Mystery of PMO’s fading Twitter followers
On 20 May, four days after the Congress party and its ruling alliance conceded the mother of all mandates in three decades to the Narendra Modi-led Bharatiya Janata Party, the Twitter handle of the Prime Minister’s Office (@PMOIndia), vanished mysteriously.
It soon re-appeared, but minus its 1.2 million followers, and minus Manmohan Singh’s tired face in the slot for picture. Instead, it had zero followers, Twitter’s tiresome default egg as the picture. I’ll cut a long story short, as we now know what happened. The PMO, for reasons we’ll come to in a while, renamed the @PMOIndia account to @PMOIndiaArchive. The PMO team members intended to create a fresh @PMOIndia account – probably, after a little coffee break. Hey, what’s the hurry! But a young Twitter user called Qaiser Ali, who uses the handle @iamqaiserali, was faster on the draw. He tried registering @PMOIndia, found it free, and took it.
Ali describes it as a coincidence. ‘It just suddenly came into my mind,’ he told this columnist on Twitter. ‘I entered PMOIndia, and it said ‘available’, and I took it. I’m sorry I did it.’
In his Twitter bio, Ali describes himself as a 19-year-old, creating a location-based mobile e-commerce service for multiplexes and malls, who founded a social network at 18. Qaiser ‘owned’ @PMOIndia for about 30 minutes before it was taken back, following panic calls to Twitter India’s Raheel Khurshid.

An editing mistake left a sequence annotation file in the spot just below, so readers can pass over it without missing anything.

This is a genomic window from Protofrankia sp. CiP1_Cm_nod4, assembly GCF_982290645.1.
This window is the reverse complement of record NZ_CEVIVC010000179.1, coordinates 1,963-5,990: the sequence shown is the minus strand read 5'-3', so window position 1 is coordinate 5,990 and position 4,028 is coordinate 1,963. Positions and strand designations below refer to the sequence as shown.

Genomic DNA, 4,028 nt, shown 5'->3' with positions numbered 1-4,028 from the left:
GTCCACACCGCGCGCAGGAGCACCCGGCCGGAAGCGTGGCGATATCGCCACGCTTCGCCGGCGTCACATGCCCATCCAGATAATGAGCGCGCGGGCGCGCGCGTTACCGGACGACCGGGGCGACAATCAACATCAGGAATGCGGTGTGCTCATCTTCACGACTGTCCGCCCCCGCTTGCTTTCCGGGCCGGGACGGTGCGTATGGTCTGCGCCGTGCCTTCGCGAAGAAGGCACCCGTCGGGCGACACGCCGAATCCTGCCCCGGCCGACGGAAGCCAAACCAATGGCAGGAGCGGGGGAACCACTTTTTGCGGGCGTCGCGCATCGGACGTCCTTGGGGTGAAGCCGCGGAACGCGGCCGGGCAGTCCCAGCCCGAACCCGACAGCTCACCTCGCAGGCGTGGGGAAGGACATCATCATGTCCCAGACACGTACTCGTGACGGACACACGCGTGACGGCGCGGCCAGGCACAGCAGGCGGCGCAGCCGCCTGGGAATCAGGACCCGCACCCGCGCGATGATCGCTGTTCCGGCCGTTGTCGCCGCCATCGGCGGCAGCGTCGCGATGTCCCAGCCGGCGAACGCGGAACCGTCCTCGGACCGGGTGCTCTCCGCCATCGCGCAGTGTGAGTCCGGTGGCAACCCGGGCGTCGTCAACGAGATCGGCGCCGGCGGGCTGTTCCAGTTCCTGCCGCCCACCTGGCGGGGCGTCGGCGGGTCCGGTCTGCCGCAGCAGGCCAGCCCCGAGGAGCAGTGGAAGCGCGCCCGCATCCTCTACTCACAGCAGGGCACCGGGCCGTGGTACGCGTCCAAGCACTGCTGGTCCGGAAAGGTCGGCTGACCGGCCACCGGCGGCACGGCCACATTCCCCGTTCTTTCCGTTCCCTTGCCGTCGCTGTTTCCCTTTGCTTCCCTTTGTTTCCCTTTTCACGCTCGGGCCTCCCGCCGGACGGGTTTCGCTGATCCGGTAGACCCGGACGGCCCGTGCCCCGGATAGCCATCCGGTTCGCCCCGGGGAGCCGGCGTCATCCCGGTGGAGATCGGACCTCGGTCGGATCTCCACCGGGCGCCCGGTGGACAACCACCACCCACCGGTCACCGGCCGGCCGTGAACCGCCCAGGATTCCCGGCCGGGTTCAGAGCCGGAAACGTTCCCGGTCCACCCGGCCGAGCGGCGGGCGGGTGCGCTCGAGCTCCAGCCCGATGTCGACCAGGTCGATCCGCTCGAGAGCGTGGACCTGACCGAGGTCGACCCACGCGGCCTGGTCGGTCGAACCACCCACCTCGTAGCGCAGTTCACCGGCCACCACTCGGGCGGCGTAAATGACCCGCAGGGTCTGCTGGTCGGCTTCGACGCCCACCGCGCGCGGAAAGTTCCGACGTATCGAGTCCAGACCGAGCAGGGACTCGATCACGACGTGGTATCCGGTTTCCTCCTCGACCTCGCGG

But let’s go back to why the PMO did what was apparently done – delete the PMO Twitter account, leaving the next government a new account with zero followers. A scapegoat called Right to Information? The PMO’s media team gave its explanation in a series of verbose tweets that India’s Twitter users took very badly. ‘The @PMOIndia account has been vacated to facilitate handover to the new administration,’ it tweeted. ‘All official communications are being archived under the RTI (Right to Information) Act.’ The Twitter account, it added, was part of digital assets belonging to the PMO and access and control would be retained by the PMO.
No major harm has been done, except to the image of the PMO of the outgoing government.
Just in case you thought the outgoing government’s controversies were over and done with, we’ve got one for the road, probably its last one: Twittergate.